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Getting the Products People Want to Where They Are

Bob Klunk, MD, DM Fulfillment and Michelle Kaufman, VP Technology, Distribution Management
Bob Klunk, MD, DM Fulfillment

Bob Klunk, MD, DM Fulfillment

E-commerce and mobile, now more than ever, allow seemingly unlimited access to and information about products. For the  seller, there’s a fire hose of information about consumers at their fingertips. How can a retailer use GIS to target and then deliver products into the hands of those consumers?

"Tracking shipments and analyzing geographic patterns allows us to report back how our distribution center network was utilized and advise what optimum utilization would be"

We all have a product or service to sell  and there’s an abundance of technology available to help us do it. But if you take away that technology, it’s the same basic selling principle that’s been around for centuries—you have to connect with someone who has a want or a need for the products and/or services you’re selling. This isn’t the type of connection that happens  when you accept a LinkedIn invitation. It has to be a connection that invokes a human response. People love to be a part of  something, part of a story. They want an emotional connection and to feel like their needs and wants are important.

I was thinking about how technology has affected how I buy things. If I want pizza, I go to Google and I search for pizzerias. Google responds by giving me a listing of every pizza place within the radius I’ve specified from my current location along with customer reviews and testimonials of those restaurants. Before technology, how would I have found a pizzeria? My first choice would have been a referral. I would want to hear from a friend, neighbor or hotel concierge about  their favorite pizza place nearby and why. Google and many other technologically savvy companies have found a way to use  geographical data along with the basic selling principle to provide the right products and services and make a connection  with the consumer.

One of the most fascinating stories of using geographic information to connect is “Geographic Fencing.” It had to do with a  small company in a last-ditch effort to promote their product by building an  app that offered a coupon for a product associated with extreme skateboarding,  but only when the customer was insidea certain convenience store chain. The app was  targeted to connect with that group of people, using social media, and a game they could play on a smart phone that generated points toward a coupon to drive them to a store. Brilliant! Using a mobile app, which a conventional retailer might think is  driving people out of stores, to bring people in. Why did it work? It engaged the potential customer, told a story and gave  customers a sense of belonging.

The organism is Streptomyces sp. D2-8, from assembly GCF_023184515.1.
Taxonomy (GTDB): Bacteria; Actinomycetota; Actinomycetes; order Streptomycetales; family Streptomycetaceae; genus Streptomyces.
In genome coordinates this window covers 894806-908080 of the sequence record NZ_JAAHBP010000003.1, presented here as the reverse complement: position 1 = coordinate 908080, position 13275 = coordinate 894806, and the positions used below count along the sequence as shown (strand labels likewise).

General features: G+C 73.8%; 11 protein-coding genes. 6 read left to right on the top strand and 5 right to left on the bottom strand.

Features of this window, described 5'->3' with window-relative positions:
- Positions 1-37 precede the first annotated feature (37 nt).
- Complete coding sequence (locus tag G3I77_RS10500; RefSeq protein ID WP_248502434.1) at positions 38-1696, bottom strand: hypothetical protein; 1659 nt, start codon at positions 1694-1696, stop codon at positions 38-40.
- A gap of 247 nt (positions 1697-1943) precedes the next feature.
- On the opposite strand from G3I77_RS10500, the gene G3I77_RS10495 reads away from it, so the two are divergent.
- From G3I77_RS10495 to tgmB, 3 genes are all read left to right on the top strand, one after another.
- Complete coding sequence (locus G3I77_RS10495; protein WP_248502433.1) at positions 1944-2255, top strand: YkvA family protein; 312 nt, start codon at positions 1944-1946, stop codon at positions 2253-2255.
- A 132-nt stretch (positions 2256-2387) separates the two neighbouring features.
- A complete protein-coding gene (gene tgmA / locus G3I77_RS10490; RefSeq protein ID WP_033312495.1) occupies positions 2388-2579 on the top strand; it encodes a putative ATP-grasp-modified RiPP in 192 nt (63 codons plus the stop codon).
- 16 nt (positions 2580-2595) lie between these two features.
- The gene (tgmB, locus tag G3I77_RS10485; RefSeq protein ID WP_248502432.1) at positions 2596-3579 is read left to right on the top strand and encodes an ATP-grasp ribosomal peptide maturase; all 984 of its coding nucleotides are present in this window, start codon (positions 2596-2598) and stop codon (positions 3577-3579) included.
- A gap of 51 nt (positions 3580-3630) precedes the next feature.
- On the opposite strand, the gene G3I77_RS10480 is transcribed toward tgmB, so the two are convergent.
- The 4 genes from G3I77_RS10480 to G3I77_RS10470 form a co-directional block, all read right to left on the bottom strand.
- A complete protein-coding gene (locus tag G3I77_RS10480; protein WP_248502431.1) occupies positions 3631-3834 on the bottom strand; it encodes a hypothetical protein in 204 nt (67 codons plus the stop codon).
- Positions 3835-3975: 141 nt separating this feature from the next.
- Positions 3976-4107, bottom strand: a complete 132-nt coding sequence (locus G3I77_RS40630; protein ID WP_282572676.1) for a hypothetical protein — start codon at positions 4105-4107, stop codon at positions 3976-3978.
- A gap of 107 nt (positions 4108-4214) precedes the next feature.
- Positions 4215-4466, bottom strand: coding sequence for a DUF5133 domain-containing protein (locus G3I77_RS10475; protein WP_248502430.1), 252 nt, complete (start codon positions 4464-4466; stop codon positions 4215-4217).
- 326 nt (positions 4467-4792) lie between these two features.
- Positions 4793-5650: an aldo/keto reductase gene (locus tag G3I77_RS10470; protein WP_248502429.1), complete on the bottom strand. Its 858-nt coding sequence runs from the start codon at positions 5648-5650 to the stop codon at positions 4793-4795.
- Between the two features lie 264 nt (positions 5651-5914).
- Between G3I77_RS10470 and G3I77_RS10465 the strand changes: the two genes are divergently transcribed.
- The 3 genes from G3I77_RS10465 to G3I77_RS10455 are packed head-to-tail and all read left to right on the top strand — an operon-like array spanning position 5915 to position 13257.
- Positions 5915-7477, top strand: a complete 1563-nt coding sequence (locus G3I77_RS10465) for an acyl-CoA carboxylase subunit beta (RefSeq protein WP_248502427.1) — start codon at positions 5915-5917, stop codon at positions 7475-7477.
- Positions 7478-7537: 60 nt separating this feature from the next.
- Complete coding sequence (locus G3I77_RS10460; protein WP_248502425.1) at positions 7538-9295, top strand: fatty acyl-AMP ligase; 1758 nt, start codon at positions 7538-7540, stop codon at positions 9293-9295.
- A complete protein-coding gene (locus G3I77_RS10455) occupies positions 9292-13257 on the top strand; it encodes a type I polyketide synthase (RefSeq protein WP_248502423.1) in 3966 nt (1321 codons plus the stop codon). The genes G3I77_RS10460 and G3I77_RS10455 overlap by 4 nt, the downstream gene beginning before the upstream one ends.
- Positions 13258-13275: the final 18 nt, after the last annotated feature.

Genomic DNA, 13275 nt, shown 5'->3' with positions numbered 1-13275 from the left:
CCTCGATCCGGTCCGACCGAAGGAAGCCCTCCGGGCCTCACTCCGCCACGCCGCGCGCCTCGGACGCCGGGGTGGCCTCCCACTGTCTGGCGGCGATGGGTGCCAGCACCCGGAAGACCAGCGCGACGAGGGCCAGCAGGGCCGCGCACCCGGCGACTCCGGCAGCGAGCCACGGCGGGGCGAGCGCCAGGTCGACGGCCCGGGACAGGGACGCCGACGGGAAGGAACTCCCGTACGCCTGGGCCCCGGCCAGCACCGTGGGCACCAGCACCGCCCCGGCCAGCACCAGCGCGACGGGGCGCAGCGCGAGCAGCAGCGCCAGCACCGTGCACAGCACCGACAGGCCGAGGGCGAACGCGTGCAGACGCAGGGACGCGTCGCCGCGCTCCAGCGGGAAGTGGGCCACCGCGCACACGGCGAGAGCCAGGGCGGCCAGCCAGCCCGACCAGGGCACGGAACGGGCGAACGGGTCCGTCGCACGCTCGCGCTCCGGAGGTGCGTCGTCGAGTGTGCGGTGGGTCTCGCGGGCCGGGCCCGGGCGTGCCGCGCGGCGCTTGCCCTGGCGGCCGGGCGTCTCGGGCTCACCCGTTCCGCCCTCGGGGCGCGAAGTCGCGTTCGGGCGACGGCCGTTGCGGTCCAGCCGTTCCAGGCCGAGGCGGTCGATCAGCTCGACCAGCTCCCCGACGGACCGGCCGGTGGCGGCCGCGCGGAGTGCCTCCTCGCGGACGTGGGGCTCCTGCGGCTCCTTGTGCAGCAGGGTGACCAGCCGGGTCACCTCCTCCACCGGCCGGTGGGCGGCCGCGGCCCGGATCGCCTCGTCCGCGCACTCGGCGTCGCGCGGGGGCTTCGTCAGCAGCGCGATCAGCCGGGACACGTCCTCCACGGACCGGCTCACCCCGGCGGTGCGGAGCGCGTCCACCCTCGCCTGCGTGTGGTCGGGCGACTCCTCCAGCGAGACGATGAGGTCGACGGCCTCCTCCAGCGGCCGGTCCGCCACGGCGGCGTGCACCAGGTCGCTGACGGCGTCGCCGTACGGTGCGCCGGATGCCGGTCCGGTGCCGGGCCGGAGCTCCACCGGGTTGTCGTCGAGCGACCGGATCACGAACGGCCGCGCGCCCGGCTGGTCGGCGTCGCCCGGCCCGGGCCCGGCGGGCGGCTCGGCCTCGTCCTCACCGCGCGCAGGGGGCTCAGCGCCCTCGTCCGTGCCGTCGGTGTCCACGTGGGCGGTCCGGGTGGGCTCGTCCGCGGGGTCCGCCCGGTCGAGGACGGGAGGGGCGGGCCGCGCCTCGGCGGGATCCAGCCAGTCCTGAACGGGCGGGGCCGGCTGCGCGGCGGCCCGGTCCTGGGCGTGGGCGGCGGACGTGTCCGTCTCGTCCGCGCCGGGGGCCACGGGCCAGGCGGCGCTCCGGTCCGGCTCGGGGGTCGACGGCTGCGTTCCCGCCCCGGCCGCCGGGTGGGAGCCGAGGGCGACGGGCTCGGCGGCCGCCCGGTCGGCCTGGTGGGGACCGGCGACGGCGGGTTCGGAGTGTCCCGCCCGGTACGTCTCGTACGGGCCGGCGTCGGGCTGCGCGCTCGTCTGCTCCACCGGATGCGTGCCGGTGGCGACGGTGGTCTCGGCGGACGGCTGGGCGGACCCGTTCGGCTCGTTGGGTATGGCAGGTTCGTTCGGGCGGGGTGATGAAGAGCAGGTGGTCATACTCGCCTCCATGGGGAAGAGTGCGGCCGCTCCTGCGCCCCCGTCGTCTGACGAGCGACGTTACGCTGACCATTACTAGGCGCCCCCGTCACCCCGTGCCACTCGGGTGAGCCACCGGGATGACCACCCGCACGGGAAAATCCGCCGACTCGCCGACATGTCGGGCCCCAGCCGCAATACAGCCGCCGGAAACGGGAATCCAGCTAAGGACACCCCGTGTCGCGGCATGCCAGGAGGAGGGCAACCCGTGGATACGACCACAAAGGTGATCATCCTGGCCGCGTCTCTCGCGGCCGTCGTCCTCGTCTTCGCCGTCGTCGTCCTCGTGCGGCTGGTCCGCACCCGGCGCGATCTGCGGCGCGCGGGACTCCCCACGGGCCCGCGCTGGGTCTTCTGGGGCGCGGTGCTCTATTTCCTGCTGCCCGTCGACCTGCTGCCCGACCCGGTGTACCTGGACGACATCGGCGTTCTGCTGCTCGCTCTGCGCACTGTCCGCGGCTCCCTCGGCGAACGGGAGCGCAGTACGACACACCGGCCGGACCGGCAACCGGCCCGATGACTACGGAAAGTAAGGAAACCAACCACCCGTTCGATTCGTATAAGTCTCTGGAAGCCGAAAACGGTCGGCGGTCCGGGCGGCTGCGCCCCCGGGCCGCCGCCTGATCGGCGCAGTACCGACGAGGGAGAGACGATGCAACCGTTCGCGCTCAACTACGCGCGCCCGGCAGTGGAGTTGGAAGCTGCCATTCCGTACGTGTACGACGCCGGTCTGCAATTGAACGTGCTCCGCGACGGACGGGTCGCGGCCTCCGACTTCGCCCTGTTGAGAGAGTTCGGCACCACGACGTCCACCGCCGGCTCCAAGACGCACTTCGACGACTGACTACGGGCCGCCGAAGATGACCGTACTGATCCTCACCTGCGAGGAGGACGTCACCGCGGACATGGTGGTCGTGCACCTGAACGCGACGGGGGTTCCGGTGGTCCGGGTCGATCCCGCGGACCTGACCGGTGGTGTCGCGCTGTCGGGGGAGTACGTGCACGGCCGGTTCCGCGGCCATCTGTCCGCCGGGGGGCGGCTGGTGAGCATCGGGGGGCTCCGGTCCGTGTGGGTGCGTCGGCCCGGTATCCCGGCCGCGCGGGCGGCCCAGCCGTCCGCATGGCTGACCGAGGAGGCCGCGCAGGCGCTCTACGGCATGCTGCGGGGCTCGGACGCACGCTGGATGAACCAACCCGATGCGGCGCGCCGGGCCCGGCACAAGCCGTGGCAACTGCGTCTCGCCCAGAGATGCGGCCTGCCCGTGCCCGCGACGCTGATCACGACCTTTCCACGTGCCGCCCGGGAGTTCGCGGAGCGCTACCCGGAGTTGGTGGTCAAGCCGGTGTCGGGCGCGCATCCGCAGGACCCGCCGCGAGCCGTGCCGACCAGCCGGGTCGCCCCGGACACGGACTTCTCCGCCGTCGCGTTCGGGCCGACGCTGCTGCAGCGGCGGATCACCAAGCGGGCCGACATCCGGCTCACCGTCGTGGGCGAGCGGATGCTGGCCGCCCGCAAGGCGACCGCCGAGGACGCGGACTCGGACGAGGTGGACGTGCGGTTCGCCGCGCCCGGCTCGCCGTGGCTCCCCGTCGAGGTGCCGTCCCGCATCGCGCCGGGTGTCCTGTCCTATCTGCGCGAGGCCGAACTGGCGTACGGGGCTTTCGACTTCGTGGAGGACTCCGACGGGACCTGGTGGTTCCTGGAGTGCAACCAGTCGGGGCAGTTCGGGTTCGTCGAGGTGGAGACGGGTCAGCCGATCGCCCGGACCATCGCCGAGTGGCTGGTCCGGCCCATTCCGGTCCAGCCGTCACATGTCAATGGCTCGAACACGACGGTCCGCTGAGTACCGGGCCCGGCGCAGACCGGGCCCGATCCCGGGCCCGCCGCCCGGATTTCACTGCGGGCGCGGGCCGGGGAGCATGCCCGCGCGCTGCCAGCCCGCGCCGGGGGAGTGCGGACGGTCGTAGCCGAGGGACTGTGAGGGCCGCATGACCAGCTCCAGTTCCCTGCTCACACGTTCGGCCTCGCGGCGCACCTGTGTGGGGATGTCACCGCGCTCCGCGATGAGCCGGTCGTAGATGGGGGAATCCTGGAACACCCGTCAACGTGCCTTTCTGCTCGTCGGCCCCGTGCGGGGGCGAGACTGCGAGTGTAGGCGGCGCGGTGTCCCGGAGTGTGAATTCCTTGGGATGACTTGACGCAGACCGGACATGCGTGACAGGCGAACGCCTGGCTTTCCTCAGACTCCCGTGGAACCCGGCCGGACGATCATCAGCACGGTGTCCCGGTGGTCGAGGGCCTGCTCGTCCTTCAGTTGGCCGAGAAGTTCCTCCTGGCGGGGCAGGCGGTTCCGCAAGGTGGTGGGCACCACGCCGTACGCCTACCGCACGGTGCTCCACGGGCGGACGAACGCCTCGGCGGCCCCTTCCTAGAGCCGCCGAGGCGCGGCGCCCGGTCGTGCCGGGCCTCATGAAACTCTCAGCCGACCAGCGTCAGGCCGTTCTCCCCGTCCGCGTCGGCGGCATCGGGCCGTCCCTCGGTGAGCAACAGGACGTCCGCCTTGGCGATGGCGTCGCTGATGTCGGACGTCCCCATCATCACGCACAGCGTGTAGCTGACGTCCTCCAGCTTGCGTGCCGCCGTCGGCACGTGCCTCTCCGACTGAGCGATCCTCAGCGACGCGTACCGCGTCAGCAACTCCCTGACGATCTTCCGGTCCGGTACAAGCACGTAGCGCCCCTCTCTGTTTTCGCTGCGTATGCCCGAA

Michelle Kaufman, VP Technology, Distribution Management

There are many ways sellers and marketers of products can leverage technology and geographic data to optimize logistics,  ultimately increasing customer satisfaction while maximizing efficiencies. By tracking shipments and analyzing geographic  patterns, we’re able to report back how our distribution center network was utilized, but more importantly, we’re able to  advise what optimum utilization would be. This  is invaluable information to help our customers manage their supply chain,  allocating product to the distribution centers where it’s needed most to support speed to customer and speed to shelf.  Additionally, orders are analyzed to pack and ship via the ideal shipper based on the destination, supporting that speed to  market, but doing so at the lowest possible freight cost, thus, minimizing the need for expedited shipping and the associated expense.

Other value-add services can be offered using data and geographic information to enhance the overall customer experience and  the relationship between the customer and the brand.Shipping data can be combined with on-demand print technology to create specific delivery instructions for each box in an aggregated shipment routing to campus environments or large buildings (i.e. Room 500, Bldg. 2, Patient Receiving, etc.). This use of data and technology streamlines the delivery process and supports  prompt delivery within the environment. These technologies can also  support including customized marketing messages within  the order including brand reinforcement, cross-selling of products and promotion of related products, to name a few. Again,  the data can be used to deliver localized messages as well, promoting events, sales or regional strategies.

Maybe you saw the movie “The Intern,” where two old-school sales guys get internships at Google. The two “heroes” are low  tech and bottomed out in their careers. They are surrounded by brilliant young people. They eventually reach success by helping  others recognize that technology is a toolto help you connect, but the real goal is to engage with people.  It’s important to not get lost on the technology, but rather, think about how you can use these great tools to connect and interact with people right where  they are. What wonderful tools we have,but don’t forget that it finally comes down to a person, who wants to feel like you are paying attention to what he or she wants.

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